This Unique Craft-cannabis Corporation Readies for Harvest
Kelowna’s GTEC Holdings positions itself as a premium cultivator and supplier as Canada readies for legalization in the industry
As the use of recreational cannabis moves closer to the Oct. 17 legalization in Canada, provincial and federal governments recently rolled out a regulatory framework that includes several classes of licences, which has prompted mounting anticipation for successful startups like Kelowna’s GTEC Holdings Ltd.—a company that is ideally positioned to become a leading vertically integrated craftcannabis producer and marketer.
As such, GTEC has five components in its supply chain to ensure the entire process is within their full internal control: cultivation, extraction, product testing and retail, plus product export.
A publicly traded corporation, GTEC was founded in July 2017 by CEO and chairman Norton Singhavon to focus on two core competencies: cultivating consistent, premium quality craft cannabis in purpose-built indoor facilities, and extracting cannabis to create a high-end, premium oil.
According to Singhavon, outside of a handful of companies, no other publicly traded Licensed Producers (LPS) are vertically integrated. And within the top five of those, most of their production comes from greenhouses, which creates a product that is not in demand, as indicated by U.S. trends.
“As far as I am aware, we are the only premium LP with indoor flower cultivation that is also vertically integrated,” says Singhavon.
With its medical-cultivation and cannabistesting licences, Singhavon says GTEC expects to be able to sell medical cannabis in mid-september, just slightly ahead of the legalization target date.
“The timing on the retail front will be contingent on each province and some governments are moving faster than others,” he says. “We expect to be operational and licensed in Saskatchewan, Alberta and B.C. as well.”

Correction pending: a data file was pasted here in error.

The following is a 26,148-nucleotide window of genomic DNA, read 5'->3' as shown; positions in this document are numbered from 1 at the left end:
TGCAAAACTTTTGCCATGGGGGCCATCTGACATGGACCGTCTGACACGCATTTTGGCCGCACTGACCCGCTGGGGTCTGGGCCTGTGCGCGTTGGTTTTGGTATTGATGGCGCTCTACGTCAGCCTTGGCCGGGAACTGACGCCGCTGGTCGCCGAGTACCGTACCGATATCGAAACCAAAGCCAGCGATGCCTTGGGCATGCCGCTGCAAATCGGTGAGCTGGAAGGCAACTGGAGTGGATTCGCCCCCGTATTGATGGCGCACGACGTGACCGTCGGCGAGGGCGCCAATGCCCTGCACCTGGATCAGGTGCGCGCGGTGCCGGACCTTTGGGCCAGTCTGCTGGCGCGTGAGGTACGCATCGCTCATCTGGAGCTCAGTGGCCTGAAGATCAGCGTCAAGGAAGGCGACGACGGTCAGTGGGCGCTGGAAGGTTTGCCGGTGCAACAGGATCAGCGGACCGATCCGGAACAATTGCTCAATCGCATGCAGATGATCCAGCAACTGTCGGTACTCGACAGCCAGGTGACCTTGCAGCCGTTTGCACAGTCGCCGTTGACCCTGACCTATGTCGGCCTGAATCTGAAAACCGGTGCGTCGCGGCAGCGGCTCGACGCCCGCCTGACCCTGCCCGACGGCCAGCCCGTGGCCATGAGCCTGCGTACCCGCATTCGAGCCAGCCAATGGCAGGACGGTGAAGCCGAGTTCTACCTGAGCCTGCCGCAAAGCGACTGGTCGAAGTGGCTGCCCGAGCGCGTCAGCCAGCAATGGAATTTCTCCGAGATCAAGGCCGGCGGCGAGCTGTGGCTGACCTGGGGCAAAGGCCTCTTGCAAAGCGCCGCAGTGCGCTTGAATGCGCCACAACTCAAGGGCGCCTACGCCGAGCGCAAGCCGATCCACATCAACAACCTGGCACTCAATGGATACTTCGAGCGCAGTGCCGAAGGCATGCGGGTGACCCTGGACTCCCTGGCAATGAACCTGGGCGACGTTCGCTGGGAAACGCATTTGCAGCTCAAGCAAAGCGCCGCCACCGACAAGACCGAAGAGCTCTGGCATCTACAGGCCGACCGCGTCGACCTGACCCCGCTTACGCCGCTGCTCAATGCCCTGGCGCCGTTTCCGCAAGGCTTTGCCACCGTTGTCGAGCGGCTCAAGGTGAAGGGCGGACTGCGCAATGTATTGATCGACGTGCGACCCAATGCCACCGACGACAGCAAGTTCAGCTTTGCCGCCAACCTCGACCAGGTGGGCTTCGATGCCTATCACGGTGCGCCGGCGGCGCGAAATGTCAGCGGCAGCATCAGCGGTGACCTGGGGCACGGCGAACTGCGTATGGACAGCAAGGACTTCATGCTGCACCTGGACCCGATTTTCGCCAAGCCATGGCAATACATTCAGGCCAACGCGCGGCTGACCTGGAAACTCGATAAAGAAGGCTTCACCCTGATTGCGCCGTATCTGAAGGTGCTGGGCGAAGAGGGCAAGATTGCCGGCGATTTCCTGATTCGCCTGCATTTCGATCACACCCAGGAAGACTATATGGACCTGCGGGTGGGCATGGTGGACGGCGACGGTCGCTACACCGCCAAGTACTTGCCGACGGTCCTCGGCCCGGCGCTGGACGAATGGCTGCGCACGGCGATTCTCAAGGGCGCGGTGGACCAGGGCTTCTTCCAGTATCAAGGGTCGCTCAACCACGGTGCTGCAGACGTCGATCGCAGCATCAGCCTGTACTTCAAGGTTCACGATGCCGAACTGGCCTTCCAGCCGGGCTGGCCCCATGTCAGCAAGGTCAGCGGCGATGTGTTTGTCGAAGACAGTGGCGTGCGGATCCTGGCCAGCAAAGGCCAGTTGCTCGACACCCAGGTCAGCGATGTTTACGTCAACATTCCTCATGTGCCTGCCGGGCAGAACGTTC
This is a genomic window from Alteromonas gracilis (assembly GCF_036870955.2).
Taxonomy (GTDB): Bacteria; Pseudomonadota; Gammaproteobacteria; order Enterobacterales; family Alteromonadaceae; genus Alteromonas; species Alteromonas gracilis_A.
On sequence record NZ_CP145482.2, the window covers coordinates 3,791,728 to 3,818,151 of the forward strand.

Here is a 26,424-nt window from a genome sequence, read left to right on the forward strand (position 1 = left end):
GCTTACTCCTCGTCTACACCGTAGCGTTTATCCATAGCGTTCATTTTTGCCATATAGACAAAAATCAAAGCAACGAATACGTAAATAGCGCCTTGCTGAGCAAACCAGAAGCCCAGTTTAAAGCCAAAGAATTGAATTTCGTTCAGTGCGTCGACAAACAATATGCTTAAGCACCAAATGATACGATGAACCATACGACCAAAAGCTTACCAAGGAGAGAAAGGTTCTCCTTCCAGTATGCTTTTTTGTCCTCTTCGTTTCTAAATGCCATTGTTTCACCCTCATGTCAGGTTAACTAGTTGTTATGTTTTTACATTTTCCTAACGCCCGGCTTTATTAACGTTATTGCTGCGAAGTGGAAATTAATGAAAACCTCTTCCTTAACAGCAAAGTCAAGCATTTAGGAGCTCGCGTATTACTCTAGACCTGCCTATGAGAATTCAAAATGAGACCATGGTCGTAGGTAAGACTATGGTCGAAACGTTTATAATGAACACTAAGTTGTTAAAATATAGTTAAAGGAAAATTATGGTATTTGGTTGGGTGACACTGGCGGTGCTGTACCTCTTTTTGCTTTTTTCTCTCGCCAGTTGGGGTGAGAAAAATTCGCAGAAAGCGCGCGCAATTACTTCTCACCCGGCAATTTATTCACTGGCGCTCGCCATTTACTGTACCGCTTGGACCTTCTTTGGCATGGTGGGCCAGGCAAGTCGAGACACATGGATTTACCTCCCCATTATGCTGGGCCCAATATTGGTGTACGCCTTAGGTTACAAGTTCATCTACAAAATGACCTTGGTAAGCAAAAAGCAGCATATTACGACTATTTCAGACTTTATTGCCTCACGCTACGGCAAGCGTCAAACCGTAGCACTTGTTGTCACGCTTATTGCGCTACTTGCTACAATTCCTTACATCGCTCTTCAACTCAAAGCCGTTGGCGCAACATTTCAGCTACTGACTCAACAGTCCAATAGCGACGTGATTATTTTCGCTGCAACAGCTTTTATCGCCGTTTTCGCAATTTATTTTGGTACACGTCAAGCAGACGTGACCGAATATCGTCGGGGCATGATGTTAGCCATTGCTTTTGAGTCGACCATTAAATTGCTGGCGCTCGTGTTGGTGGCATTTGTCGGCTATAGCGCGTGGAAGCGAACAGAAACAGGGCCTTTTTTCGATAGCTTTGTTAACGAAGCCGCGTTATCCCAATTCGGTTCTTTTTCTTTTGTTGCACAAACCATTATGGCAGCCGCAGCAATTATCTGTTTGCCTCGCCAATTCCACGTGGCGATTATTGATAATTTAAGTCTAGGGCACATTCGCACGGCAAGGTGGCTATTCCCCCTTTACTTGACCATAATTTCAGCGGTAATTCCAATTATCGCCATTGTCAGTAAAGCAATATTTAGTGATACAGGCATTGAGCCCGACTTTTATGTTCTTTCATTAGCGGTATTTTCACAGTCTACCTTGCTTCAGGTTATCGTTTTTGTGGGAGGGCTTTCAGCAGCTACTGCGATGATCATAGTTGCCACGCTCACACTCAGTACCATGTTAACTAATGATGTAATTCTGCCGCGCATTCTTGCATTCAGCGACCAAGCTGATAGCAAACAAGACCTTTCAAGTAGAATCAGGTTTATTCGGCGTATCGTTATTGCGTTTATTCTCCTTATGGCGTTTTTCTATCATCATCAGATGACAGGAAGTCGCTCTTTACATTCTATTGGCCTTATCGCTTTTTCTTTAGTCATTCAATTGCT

The company is adapting to the regulations amid Canada’s changing cannabis landscape and Singhavon explains the challenges, which are twofold: finding talented recruits from other industries who are willing to work in cannabis; and having them fully trained within a limited time frame.
“There’s no precedent so we don’t know which industry to hire from, be it food, alcohol, tobacco or pharma,” he says. “Getting people up to speed in a new industry with a rush to market is difficult.”
Health Canada’s new regulations, as they apply to the growing sector, will permit licensing of micro producers (200 square metres) and cannabis nurseries (that are limited to 50 square metres).
GTEC expects the micro licences will attract talent and expertise in disciplines, such as genetics, from the grey market (the portion of the marijuana industry that is made up of both illegal and legal elements) and it will then evolve into a legalized framework. Singhavon says GTEC could support such micro productions with capital, regulatory oversight and cultivation expertise to help them succeed.
“In return, we’ll be provided with more high-end, boutique craft cannabis into our supply chains,” Singhavon says.
Singhavon considers the Okanagan the cannabis cultivation capital of Canada and notes that the underground market has always been predominant in the region. He said most people have a negative opinion of that sector of the market, but there are many passionate people within the industry who are trying to adapt their cultivation to comply with legislation.
To that end, Singhavon acknowledges diversity can only help the burgeoning region. “I’ve met many individuals on the Island and in the Okanagan who are really mom-and-pop operators who are just looking for a way to produce in the industry.”